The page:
In the States, for sure. Though it was funny when I went to visit some family and my twelve-year-old cousin was there, He’s a hacker and was telling me how he makes viruses. Then he asked me if I knew what dubstep was, put some on and looked at me as if to say, “Yeah, I bet you’ve never heard anything like this before!” I played along: “Wow! What is this stuff?” [laughs]

When did you go from listening to Dre to the more experimental stuff?

I really got into MF Doom in college. I’d almost given up on hip hop at that stage and was listening to Aphex Twin, Autechre, the early Warp stuff. Doom turned me on to Madlib. I was living in San Francisco at the time, smoking a lot of weed, and I’d walk around the city with headphones on listening to his records. I was at film school, but I thought, “Fuck this shit, I’m going to go get some samples and make some beats!”

And that’s when you started making music?

I had been skipping class to make beats and I’d learned how to make music on machines like the MPC and the Korg Trident. But lots of people I knew were leading me onto software-based production. I remember being kind of an outcast in the hip hop producers’ world because I was using a computer; they were telling me I couldn’t get the same swing to the beat and all that. But I stuck with the computers because it just felt really natural for me to  produce that way.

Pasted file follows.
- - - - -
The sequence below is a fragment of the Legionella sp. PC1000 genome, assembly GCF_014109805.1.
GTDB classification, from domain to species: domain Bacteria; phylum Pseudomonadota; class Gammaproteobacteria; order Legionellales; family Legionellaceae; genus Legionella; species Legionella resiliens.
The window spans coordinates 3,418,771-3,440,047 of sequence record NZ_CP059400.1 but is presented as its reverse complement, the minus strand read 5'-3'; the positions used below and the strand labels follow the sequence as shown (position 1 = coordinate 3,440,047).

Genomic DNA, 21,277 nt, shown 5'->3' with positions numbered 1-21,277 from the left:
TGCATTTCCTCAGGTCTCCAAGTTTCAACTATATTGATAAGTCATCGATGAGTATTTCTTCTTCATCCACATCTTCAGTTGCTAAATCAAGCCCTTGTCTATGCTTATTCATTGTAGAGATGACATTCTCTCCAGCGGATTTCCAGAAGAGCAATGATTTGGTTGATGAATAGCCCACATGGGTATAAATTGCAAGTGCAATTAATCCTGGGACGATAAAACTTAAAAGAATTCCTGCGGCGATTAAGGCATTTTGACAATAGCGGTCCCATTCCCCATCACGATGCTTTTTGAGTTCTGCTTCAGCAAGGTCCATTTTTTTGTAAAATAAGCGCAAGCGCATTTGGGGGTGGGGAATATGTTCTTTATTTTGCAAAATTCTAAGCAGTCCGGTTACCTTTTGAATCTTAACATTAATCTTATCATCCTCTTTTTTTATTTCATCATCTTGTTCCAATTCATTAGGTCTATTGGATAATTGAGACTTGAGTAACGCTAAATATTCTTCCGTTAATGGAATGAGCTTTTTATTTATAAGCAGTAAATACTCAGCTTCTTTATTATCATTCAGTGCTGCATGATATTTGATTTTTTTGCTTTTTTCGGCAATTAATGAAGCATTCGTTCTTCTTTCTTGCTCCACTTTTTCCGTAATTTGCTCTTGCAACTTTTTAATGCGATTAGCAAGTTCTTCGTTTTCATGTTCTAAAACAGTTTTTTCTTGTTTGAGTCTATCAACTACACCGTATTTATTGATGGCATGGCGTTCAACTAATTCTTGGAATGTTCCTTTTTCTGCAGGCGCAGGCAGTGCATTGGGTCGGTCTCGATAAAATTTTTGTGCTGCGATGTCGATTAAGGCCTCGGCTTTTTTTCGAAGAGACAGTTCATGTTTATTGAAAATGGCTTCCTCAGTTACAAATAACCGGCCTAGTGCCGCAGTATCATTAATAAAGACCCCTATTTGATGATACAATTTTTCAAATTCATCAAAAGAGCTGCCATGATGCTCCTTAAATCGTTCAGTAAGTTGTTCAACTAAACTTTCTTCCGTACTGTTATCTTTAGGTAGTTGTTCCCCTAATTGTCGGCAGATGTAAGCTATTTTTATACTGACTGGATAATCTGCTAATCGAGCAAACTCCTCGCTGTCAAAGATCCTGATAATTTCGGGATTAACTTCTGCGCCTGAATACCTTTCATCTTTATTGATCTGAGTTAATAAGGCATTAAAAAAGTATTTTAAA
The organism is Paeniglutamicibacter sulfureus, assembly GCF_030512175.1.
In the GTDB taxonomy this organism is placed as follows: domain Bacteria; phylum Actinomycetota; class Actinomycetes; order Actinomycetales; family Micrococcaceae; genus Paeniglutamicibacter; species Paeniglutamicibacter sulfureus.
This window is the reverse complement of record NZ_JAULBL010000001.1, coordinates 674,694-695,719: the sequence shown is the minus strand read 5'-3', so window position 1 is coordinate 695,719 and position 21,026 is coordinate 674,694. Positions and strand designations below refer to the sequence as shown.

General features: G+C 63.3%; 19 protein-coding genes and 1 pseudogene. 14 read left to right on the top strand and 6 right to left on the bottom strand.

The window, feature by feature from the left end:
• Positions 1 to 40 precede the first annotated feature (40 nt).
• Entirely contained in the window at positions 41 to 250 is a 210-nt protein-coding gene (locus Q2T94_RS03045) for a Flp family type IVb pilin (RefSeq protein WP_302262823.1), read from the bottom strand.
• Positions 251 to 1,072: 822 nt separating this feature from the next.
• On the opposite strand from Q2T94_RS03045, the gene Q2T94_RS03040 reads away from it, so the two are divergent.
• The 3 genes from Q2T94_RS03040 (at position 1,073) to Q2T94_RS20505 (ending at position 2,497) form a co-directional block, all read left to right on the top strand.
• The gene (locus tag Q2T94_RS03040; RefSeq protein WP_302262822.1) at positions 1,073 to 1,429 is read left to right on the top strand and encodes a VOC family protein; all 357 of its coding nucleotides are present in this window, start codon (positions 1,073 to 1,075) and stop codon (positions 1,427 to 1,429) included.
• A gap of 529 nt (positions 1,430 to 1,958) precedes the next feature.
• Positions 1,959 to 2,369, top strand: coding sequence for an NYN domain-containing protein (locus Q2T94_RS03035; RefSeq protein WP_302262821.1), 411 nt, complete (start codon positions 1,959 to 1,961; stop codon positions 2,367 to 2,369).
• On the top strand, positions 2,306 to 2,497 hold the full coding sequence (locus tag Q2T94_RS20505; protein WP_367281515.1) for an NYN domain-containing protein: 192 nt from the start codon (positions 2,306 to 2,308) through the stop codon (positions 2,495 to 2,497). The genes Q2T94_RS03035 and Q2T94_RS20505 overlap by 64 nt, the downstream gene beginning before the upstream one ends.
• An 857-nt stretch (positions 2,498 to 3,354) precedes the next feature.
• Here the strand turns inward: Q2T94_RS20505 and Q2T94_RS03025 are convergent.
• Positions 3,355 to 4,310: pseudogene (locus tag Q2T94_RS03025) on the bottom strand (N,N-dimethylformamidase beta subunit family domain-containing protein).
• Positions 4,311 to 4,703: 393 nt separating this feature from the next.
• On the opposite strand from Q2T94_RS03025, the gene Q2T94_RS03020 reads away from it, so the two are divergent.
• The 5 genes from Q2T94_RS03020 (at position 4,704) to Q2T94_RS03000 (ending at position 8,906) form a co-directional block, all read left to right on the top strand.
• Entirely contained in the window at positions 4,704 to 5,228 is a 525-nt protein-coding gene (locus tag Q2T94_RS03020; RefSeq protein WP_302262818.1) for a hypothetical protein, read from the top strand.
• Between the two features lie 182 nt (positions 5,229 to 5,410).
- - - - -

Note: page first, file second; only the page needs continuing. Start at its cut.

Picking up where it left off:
Then you started work at legendary LA hip hop label Stones Throw...

Yes, I think they really took to me  because I was so enthusiastic and happy to be there. If the garbage needed taking out I was super happy to do it. Madlib would drop by, and I’d get a first listen to his tracks. 

And J Dilla?